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Between elder brother and big brother

From an Indian perspective, it is a moment for living by the old national ethos of Vasudhaiva Kutumbakam in Sanskrit and Yaadhum Oore, Yavarum Kelir in Tamil.

Published: 12th January 2021 07:17 AM  |   Last Updated: 12th January 2021 07:17 AM   |  A+A-

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For representational purposes (Photo | AFP)

The reported Indian decision to consider sharing Covid vaccines with equally pandemic-hit smaller neighbours as and when it fructifies should go down in the annals of contemporary global history as an unprecedented act of humaneness and good neighbourliness at its best. But if someone in the Indian strategic community thought that this alone is going to make them take a relook at their respective relations with China for instance, that is not going to happen. Bilateral and multilateral relations do not work that way, especially not when you are a smaller neighbour geographically posited next to a larger nation counting for a superpower in its immediate domain.

From an Indian perspective, it is a moment for living by the old national ethos of Vasudhaiva Kutumbakam in Sanskrit and Yaadhum Oore, Yavarum Kelir in Tamil. Though the two adages are independent of each other, emanating from the two ends of India that is Bharat and in two of the world’s ancient languages, yet they say the very same thing: All men are brothers.

India has been at it for long, but the post-Cold War, post-globalisation phase set the pace for incumbent Prime Minister Narendra Modi to commence his reign in 2014 with his Neighbourhood First policy, in word, deed and thought. To that extent, after certain hiccups and seeming forgetfulness on occasions, New Delhi has been consistent in extending a helping hand to individual neighbourhood nations on a variety of issues on various occasions.

In a sense, the Covid-19 pandemic, the 21st century curse of mankind, provided an occasion for India to stand by Prime Minister Modi’s call and commitment. Not only did India respond to neighbourhood requests for help and assistance, starting with face masks, testing kits and ventilators in the early stages of the outbreak, it also volunteered such assistance, with Modi calling each one of his counterparts to reiterate the Indian commitment of help but also to know from them what exactly each nation needed at a given point in time.

Yet, it can be misleading for any Indian to jump to the avoidable conclusion that playing Good Samaritan would bring in the richest of strategic dividends for the nation in political and geo-strategic terms, especially vis a vis China with its cheque book on the one hand and bounced cheques from these nations on the other.

Most of them were anyway living beyond their means. It could not have been avoided under contemporary circumstances, in which growth and development have become the yardstick for measuring democratic dividends and ensuring peace and political stability at the national level. They would be damned if they do not ensure human security to Western standards. So would they be damned if they borrowed heavily from wherever big money could flow, if only to ensure development, growth and peace in their nation.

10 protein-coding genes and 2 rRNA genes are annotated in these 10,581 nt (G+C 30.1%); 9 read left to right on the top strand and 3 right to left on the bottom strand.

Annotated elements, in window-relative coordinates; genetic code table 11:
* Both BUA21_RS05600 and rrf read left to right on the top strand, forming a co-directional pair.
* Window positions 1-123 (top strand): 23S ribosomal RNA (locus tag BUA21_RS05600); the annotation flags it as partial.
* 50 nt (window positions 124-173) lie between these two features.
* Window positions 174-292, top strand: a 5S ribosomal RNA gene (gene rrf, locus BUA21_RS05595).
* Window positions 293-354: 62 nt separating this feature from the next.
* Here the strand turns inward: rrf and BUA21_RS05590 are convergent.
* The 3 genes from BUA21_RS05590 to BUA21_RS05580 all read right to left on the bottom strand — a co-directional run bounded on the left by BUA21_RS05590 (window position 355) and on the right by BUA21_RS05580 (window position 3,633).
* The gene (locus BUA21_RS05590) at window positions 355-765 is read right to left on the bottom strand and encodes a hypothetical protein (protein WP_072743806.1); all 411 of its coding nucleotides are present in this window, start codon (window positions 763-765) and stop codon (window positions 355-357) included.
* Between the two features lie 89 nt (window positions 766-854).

They are now caught in the soup of the second kind, having passed the first one long ago—often without thinking. Yes, they did not provide for the pandemic to upset their calculations. However, truth be told, for many of them, Covid may have come as a blessing, to cover their national sin of unrestricted borrowing—more especially from that global lender of the first and last resort, China.

Sovereignty, core asset: The Indian initiative now, apart from being warmly reciprocated, will be remembered for long, both by governments and the people of these countries. But for the Indian strategic community to assume that they would then pledge their permanent loyalty to India—as different from considered support on issues—is not just on.

They will be with India if it did not concern them, but will drift away if they thought that they too had a stake. Then, they will not hesitate to take a position on ‘merit’, as they saw it fit—even if it were to go against Indian concerns and interests. Where India’s earned goodwill will help is in making those nations spend more time evaluating their stakes. Alternatively, they could at best use that evaluation to make the impact of their decision sit lightly on New Delhi—or that would be their perception.

However, when it comes to individual nations and their own priorities, their own unfounded past perceptions of India being a regional bully ares not going to fade away easily. If anything, there will be uncharitable sections within those nations and societies that could interpret India’s current phase of excessive bonhomie, facilitated by New Delhi’s own level of political and economic self-confidence in the global arena, as only a ploy to devour them in a single go. To them, India was never an elder brother, as Indians assume, but was, is and will always be a Big Brother. And there are ready takers for it in their respective state structures.

In reciprocation, frustrated sections from within India, as in the Cold War past, would ruminate and fulminate about the untrustworthiness of those thankless ‘little ones’. Acting on them would only end up India playing into the hands of our adversaries, who would then be having the cake and eating it too!

N Sathiya Moorthy

Distinguished Fellow & Head-Chennai Initiative, Observer Research Foundation

(sathiyam54@nsathiyamoorthy.com)



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